Location: Vegetable Crops Research
Project Number: 5090-21000-068-02-S
Project Type: Non-Assistance Cooperative Agreement
Start Date: Sep 14, 2014
End Date: Sep 13, 2019
The objective of this study is to determine the reliability of trapping methods commonly used in crop pollination studies to identify the wild insects that contribute to the pollination of crops. This study will also provide information on the wild pollinators of specific crops and their potential role in pollination and yield, starting with alfalfa. This study will help distinguish between true insect pollinators, which move pollen from flower to flower and pollinates the flowers, from insect visitors, insects which mainly steal pollen and/or nectar from the flowers and do little pollination. Trapping may also collect insects that are in the area but do not pollinate or visit the crop's flowers. This study will compare the abundance and presence of insect pollinators caught using the bee traps to the diversity of pollinators and visitors observed from direct pollinator observations of the crop. Estimating the reliability of trapping methods in identifying true pollinators of specific crops is extremely important given the current widespread use of these trapping techniques in the study of the role and impact of wild pollinators on crop pollination. Identifying the wild pollinators of specific crops and their contribution to crop yield is also very important as it helps determine how much farmers need to rely on managed pollinators for their crop, at least in specific regions.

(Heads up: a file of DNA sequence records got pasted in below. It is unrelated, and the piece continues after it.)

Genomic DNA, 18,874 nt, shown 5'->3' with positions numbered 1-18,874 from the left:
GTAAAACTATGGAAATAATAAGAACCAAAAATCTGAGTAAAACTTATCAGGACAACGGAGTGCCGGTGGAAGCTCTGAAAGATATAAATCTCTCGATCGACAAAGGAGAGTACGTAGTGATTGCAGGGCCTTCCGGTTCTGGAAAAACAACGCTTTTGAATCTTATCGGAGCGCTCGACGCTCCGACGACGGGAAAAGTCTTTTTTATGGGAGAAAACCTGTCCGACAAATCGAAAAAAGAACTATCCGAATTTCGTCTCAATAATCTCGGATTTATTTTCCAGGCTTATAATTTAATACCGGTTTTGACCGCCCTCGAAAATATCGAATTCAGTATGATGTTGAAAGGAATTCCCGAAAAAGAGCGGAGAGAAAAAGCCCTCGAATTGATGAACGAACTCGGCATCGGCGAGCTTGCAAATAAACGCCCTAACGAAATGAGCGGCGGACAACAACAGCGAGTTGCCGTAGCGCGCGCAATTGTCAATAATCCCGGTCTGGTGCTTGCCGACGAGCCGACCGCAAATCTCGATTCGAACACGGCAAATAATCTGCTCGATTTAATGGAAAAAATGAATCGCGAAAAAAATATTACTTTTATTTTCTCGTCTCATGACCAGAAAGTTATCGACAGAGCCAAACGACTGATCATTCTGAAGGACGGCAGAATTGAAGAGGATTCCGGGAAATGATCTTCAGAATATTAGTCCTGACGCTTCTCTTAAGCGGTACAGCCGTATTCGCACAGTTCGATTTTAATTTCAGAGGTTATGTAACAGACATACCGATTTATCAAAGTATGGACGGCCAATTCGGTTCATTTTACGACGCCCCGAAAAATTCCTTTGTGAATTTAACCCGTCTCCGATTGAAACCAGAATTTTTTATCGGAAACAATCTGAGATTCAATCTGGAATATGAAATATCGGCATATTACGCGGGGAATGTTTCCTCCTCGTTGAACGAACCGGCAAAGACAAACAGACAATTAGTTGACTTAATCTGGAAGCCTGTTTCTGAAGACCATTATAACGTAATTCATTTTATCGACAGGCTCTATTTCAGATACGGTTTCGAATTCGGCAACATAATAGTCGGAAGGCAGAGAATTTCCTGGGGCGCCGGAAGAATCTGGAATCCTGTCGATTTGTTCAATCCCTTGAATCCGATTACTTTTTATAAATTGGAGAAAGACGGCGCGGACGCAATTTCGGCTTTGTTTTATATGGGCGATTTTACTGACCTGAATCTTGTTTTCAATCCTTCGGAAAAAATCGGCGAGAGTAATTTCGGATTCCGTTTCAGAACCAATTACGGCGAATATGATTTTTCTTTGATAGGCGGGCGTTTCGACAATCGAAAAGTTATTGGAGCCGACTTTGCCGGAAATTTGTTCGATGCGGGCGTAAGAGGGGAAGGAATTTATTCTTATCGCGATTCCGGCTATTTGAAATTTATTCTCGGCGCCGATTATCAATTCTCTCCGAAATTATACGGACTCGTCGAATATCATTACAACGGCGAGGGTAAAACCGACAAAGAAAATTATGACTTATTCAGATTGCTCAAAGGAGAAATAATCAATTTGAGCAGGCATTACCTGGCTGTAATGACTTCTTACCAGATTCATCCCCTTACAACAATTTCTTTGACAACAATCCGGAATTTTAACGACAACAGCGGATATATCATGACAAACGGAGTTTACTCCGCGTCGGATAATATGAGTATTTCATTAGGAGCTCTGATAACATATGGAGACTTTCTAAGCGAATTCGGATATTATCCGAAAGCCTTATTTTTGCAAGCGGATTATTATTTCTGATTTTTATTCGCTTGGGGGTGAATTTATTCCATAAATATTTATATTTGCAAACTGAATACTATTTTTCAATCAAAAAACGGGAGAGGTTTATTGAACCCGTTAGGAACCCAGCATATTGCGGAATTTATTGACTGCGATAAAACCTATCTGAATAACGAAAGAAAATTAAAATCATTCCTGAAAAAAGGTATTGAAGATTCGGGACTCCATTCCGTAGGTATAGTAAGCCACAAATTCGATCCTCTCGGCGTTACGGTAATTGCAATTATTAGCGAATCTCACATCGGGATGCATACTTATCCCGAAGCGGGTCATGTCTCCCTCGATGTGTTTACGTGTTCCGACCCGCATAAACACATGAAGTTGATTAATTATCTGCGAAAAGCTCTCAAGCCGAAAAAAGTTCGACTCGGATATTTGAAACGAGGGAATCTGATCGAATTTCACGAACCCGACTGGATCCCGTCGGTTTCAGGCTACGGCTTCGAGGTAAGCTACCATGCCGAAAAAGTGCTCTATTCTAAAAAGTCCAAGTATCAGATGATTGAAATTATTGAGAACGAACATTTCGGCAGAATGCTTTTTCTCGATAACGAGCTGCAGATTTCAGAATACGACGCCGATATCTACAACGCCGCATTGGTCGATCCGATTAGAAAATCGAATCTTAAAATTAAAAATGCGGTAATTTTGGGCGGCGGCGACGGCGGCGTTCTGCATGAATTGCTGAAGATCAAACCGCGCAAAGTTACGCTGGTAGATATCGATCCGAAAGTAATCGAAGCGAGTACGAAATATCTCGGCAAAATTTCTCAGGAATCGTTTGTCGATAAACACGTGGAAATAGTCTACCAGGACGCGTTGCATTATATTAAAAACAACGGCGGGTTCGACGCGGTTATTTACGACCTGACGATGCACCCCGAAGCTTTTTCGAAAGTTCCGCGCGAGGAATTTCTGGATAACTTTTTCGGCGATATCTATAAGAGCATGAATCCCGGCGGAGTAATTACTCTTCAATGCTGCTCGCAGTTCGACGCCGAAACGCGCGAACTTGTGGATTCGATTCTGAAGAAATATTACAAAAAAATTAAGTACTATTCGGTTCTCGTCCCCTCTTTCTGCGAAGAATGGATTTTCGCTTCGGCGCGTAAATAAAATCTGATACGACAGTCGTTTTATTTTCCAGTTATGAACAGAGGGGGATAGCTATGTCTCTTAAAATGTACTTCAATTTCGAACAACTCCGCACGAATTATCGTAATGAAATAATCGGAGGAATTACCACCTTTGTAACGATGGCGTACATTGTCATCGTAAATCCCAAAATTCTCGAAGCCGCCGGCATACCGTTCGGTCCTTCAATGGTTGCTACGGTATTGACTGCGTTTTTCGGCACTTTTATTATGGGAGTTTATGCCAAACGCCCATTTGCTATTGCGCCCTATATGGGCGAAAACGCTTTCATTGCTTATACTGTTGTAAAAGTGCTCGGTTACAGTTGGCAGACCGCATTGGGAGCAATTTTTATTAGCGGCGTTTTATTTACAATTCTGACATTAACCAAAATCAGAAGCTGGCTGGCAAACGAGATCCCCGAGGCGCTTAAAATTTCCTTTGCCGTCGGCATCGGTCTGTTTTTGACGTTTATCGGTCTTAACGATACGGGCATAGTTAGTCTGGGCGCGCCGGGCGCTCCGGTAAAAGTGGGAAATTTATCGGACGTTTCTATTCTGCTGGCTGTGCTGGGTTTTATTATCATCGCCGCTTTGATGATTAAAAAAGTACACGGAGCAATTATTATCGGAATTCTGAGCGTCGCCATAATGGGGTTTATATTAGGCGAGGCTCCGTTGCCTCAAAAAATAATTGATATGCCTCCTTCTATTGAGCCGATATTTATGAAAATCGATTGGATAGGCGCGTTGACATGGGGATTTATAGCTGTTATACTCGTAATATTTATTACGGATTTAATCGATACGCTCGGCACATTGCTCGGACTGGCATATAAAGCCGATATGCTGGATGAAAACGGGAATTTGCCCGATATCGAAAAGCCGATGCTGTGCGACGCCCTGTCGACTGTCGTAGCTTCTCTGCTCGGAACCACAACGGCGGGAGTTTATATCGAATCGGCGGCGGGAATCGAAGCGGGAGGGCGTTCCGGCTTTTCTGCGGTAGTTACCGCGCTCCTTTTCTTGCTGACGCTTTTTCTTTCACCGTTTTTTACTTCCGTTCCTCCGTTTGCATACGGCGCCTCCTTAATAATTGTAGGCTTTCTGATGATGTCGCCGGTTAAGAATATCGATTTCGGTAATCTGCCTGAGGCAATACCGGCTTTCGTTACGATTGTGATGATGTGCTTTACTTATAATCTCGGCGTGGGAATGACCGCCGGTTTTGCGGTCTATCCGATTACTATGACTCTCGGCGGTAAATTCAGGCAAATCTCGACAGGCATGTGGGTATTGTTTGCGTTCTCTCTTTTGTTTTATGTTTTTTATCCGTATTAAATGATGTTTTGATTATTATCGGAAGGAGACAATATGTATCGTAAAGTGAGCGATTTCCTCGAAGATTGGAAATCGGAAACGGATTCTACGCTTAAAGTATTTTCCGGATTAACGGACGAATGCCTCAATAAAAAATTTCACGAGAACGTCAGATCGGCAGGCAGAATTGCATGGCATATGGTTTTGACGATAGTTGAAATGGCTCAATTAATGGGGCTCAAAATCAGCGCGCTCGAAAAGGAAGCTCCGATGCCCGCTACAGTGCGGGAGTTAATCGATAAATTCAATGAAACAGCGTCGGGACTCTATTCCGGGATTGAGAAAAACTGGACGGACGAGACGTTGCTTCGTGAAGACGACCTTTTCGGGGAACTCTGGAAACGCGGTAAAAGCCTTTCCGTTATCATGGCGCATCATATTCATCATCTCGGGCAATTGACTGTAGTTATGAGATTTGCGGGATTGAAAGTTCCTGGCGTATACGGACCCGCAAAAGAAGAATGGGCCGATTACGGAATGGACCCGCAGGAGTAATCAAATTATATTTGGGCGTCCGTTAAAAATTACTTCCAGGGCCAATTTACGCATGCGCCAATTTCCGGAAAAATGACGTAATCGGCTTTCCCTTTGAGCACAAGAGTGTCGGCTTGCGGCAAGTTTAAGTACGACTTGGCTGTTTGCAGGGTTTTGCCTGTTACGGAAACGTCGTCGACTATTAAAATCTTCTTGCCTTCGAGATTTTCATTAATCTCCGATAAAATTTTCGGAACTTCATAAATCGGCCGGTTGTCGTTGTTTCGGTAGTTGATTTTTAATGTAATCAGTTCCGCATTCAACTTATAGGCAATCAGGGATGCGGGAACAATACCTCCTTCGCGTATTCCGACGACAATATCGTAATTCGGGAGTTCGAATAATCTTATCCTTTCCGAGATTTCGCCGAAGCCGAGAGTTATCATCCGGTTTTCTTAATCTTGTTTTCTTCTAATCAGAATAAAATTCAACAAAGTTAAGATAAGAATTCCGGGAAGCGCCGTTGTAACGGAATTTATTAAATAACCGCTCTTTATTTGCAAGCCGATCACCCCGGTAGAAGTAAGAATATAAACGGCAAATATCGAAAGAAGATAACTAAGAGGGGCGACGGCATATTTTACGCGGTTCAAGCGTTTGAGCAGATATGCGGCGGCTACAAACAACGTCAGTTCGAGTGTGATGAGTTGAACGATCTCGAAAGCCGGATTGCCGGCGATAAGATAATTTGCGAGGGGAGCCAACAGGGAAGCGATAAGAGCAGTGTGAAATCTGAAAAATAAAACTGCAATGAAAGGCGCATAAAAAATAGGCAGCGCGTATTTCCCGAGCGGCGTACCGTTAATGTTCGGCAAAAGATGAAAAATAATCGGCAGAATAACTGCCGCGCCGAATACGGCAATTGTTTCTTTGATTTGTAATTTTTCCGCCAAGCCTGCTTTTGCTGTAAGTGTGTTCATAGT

The trapping method most commonly used in the study of crop pollination is the bee cup trap. These bee cups are plastic cups painted different colors, typically fluorescent blue, yellow, or white, and are filled with a 20% propylene glycol solution and a few drops of unscented dish soap. The bee traps are typically hung from stakes and elevated to the level of the flowering crop or placed on the ground. We will place a number of these bee traps in alfalfa seed production fields. The contents of the traps will be emptied every week for three weeks during peak alfalfa flowering. After each collection period, new propylene glycol solution will be added to each cup. At collection, all bees and other insects will be stored in 70% ethanol until they can be dried, pinned and identified to the species level as feasible. Each week, during which traps will be set up, we will also perform direct pollinator observations of alfalfa flowers. We will select groups of alfalfa racemes (flower clusters) and record in 10 minute intervals all insects visiting the alfalfa racemes in the patch. We will record the number of flowers visited by each pollinator on a raceme and the number of racemes visited. We will note whether an insect is foraging for nectar or pollen and whether it is carrying pollen in pollen sacs and/or on its body. We will catch a few insects of each type that visited the flowers for future identification at the species level. We will do these pollinator observations at different periods throughout the day and each day of the week where traps are set up for a total of 8 hours of direct pollinator observations per week. The group of racemes observed within a field will change over time. We will compare the presence and abundance of specific bees using the bee trap method and the direct pollinator observations and determine whether a bee pollinated the flowers, stole nectar or pollen or was simply passing through the field. These data will help determine the reliability of the bee cup traps in identifying true pollinators of a crop, starting with alfalfa. The abundance of the insects identified as true pollinators will be used to estimate their potential contribution to crop yield.